REAL ESTATE

Real Estate Wrap-Up for 2022 & Looking into 2023

Colorado Springs continues to be a desirable place to live, and people continue to move here. Homes are selling at a slower rate, and inventory is low.
By Marquesa Hobbs

THE BIG QUESTION: WILL MORTGAGE RATES KEEP RISING?

Mortgage rates have increased 3.83 percentage points since the end of 2021-the biggest year-to-date increase in over 50 years. The rapid rise has been challenging and has impact- ed affordability for Buyers by about 35%. Example: To get the same monthly mortgage payment, a buyer looking at a $500,000 home in June would now need a $325,000.
Experienced Realtors remind us that a 7% mortgage rate is historically a good rate. Mortgage rates have impacted the number of buyers looking, but the relatively low inventory supports the seller’s market.

It’s important to understand why is this happening (inflation) and what to expect going forward? As the Federal Reserve raises the federal funds rate, they are trying to lower inflation and slow the economy. Mortgage rates tend to respond. While inflation is high, mortgage rates generally remain high. Economists feel that rates may continue to drift higher over the coming months, but not at the rate they have. They will likely vacillate.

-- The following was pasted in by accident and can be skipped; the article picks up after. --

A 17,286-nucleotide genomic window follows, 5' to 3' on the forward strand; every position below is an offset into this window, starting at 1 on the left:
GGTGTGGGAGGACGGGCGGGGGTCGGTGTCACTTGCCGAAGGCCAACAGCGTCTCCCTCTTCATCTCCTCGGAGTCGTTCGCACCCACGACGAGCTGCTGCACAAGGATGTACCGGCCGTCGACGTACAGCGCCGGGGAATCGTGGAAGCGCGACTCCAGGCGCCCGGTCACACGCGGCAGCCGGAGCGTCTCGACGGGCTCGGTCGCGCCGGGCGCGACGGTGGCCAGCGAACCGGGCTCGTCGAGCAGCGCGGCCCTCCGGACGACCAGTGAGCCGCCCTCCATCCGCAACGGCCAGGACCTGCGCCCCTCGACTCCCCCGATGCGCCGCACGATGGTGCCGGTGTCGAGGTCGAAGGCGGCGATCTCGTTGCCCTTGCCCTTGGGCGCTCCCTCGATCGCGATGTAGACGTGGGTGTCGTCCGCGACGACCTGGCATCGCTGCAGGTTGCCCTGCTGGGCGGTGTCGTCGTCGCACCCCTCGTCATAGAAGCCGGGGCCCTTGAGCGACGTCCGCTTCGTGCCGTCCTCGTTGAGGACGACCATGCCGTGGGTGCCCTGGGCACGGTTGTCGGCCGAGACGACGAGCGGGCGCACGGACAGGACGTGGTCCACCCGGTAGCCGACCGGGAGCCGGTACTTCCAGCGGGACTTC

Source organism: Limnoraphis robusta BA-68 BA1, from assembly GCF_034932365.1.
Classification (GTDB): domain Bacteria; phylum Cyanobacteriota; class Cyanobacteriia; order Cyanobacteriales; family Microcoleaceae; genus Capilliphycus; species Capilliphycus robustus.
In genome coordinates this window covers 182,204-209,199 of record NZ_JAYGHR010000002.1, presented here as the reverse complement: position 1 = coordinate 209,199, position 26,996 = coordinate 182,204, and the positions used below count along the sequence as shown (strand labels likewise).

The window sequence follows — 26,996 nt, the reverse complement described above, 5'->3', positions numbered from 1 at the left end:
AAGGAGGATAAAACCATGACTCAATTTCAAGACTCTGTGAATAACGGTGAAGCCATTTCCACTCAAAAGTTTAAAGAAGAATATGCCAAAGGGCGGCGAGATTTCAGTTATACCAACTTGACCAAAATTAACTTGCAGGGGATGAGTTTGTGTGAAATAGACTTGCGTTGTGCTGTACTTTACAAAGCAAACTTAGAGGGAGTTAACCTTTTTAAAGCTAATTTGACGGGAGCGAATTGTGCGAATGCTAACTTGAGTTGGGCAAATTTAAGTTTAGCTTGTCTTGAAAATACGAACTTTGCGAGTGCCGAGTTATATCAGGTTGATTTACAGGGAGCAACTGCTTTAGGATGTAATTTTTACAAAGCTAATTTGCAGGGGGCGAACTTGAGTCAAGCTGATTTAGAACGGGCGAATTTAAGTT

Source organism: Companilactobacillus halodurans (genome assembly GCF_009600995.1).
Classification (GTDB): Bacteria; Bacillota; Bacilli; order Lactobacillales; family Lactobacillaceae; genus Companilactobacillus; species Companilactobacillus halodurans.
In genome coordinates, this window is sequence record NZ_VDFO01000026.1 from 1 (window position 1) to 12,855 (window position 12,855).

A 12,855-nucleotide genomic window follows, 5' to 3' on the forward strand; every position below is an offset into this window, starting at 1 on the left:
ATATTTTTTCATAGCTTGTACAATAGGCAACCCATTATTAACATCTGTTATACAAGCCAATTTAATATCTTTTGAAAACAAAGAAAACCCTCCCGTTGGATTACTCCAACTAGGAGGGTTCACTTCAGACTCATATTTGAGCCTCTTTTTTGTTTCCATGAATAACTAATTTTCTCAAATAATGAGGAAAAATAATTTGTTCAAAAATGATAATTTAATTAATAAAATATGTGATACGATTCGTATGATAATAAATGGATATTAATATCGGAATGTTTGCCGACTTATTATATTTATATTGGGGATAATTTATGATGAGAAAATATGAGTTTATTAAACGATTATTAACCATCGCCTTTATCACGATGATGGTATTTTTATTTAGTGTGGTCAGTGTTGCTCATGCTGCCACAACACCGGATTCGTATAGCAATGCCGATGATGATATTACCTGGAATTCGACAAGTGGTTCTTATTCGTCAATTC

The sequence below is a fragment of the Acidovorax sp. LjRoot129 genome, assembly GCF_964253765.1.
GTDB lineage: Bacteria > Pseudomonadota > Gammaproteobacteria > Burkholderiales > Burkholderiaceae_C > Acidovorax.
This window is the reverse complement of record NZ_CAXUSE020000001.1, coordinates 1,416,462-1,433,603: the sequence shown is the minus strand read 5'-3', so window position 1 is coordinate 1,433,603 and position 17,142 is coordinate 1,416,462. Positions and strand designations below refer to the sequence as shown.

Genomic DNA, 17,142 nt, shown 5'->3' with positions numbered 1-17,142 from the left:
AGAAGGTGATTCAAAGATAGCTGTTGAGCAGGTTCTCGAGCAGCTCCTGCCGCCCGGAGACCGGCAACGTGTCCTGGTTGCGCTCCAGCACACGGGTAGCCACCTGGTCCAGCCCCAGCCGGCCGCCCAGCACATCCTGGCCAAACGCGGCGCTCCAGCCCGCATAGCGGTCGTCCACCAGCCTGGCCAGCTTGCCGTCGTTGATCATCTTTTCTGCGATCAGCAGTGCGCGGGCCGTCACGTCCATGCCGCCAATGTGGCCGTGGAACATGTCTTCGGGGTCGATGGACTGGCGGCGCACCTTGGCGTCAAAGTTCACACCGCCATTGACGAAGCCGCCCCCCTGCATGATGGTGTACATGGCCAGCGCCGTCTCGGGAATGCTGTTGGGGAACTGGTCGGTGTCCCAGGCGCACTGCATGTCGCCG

OKAY, WHAT ABOUT A RECESSION?

The Wall Street Journal asked economists about the chanc- es of a recession over the next 12 months. Their responses changed from 18% likely in January to 63% in October. As inflation has stayed high, we’ve seen economic pressures in the world and housing market

Remember:

  • A recession does not automatically mean falling prices
  • In four out of the last six recessions, home prices increased.
  • “The Housing Crash/2008” was an anomaly specifically as it relates to poor lending standards back then.
  • A recession often means falling mortgage rates, not falling home prices.
  • The foreclosure rate is historically low at 151K in 2020 vs 2.9M in 2010.

WHAT ABOUT HOME PRICES?

Experts are projecting a deceleration in the appreciation rate next year; anywhere from 0.7% to 2.6% (2022 to date has been 10%, 2021 was 18.3%, 2020 was 13.7% in Colorado Springs.) We are returning to more normal levels of home price appreciation; 2023 is expected to be more neutral with more moderate increases and decreases.

According to Deputy Chief Economist at Redfin, Taylor Marr: For those bearish folks eagerly awaiting the home price crash, you’ll have to keep waiting. As much as demand is pulling back, supply is as well. And that’s reducing downward pressure on prices in the short run.” There are so many concerns and uncertainties in relation to the economy and real estate. Learn to navigate through the information with a Realtor who can decipher the data that incites the facts to add clarity to your questions.

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